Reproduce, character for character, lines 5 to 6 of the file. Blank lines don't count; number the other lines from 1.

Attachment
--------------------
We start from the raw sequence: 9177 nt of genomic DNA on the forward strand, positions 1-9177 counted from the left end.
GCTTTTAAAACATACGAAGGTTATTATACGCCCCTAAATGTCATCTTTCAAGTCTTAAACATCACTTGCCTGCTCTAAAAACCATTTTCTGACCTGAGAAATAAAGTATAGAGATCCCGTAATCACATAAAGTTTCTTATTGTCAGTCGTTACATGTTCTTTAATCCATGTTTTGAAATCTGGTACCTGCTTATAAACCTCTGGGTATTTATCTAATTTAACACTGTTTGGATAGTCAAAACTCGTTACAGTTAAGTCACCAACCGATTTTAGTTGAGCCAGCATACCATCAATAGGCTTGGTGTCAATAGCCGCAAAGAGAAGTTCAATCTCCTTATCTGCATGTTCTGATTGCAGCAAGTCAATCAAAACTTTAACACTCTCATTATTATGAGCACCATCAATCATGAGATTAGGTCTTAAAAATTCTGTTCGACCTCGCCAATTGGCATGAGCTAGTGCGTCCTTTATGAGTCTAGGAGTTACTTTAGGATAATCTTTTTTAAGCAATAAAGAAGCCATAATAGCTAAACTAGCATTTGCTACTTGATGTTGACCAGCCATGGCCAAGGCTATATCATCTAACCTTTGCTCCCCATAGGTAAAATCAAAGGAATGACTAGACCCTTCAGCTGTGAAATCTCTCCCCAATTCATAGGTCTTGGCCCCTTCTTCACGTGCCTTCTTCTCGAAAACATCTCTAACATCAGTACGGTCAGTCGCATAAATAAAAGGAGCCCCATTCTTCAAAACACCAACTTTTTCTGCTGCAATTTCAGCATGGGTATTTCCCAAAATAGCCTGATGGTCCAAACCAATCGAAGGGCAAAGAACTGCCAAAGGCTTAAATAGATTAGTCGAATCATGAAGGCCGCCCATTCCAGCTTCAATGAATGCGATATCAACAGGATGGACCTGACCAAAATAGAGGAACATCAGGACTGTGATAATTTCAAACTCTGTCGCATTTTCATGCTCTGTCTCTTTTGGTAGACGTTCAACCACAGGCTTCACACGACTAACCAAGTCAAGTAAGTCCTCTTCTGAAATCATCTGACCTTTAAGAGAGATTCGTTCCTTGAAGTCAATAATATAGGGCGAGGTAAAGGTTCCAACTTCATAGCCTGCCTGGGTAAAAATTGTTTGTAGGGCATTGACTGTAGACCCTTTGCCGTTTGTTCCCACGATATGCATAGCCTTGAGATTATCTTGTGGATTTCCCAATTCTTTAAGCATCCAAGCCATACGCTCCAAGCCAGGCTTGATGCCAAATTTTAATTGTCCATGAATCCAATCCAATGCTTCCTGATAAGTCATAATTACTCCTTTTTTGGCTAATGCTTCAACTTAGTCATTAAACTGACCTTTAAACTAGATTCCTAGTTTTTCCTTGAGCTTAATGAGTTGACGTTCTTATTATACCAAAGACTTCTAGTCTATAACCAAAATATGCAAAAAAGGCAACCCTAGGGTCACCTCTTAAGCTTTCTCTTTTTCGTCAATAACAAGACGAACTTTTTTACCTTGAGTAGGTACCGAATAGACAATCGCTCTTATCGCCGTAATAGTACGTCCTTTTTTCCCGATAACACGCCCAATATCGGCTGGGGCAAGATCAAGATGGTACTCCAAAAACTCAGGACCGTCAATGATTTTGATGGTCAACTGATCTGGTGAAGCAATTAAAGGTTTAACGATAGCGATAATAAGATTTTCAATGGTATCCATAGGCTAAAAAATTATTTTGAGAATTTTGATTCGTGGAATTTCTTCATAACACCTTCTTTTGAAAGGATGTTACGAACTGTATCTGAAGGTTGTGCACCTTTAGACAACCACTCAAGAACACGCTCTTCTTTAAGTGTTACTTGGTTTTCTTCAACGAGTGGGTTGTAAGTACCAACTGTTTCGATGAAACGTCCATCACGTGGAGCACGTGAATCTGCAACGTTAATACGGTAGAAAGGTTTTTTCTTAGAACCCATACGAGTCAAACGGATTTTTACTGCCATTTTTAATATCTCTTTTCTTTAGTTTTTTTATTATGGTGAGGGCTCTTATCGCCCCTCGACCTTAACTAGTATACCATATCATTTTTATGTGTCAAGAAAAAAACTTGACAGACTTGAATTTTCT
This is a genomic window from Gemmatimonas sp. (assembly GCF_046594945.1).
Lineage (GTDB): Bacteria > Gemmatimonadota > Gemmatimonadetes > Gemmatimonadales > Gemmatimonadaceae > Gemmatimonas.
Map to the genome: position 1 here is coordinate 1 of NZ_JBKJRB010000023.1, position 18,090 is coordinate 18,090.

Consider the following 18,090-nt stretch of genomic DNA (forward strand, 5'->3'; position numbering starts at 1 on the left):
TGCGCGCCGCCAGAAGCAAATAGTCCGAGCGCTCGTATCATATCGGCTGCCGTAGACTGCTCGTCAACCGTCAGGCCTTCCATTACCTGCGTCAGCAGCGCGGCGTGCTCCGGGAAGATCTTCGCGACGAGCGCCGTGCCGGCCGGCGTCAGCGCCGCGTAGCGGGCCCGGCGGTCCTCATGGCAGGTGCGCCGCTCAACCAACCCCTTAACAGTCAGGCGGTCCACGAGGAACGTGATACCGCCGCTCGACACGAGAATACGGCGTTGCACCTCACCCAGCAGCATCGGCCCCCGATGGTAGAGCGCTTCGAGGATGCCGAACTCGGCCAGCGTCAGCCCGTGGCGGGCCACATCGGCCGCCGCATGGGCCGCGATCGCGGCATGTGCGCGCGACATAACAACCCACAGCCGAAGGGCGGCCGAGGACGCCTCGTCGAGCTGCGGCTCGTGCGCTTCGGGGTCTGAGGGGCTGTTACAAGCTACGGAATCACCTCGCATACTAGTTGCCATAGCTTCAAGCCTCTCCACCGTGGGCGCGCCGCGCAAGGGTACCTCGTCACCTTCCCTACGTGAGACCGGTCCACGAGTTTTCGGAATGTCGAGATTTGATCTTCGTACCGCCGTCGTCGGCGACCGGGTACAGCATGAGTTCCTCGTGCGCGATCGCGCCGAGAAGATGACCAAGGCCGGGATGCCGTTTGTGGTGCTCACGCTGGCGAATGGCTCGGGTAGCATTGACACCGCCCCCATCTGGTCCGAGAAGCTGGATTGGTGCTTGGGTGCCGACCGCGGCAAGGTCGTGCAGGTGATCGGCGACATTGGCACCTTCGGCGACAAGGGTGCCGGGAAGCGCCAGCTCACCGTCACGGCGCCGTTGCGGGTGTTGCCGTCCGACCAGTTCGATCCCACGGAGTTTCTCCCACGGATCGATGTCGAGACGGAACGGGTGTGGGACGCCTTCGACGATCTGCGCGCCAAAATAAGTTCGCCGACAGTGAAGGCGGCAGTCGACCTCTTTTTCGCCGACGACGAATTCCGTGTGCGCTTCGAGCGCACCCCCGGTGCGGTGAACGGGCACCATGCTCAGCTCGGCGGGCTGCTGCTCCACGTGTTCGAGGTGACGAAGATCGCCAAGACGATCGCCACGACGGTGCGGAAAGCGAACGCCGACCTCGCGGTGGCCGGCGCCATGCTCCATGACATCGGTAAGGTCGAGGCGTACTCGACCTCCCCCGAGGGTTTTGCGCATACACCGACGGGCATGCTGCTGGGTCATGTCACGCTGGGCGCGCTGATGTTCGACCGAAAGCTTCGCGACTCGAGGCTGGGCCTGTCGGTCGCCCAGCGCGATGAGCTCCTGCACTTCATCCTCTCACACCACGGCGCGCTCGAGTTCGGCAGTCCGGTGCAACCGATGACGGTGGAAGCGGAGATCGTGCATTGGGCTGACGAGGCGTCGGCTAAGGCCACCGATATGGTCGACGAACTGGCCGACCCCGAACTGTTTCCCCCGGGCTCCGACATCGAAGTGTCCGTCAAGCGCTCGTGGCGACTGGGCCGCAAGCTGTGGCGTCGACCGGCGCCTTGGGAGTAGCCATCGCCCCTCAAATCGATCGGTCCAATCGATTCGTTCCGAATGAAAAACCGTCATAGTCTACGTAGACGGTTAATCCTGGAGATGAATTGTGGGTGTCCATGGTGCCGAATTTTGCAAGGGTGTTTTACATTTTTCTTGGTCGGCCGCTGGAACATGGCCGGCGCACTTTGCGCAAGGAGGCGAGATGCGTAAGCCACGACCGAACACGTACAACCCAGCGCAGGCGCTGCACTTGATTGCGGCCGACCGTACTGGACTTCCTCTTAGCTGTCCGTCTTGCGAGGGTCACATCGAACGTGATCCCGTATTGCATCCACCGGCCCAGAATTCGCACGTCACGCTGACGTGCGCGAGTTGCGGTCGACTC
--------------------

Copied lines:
Map to the genome: position 1 here is coordinate 1 of NZ_JBKJRB010000023.1, position 18,090 is coordinate 18,090.

Consider the following 18,090-nt stretch of genomic DNA (forward strand, 5'->3'; position numbering starts at 1 on the left):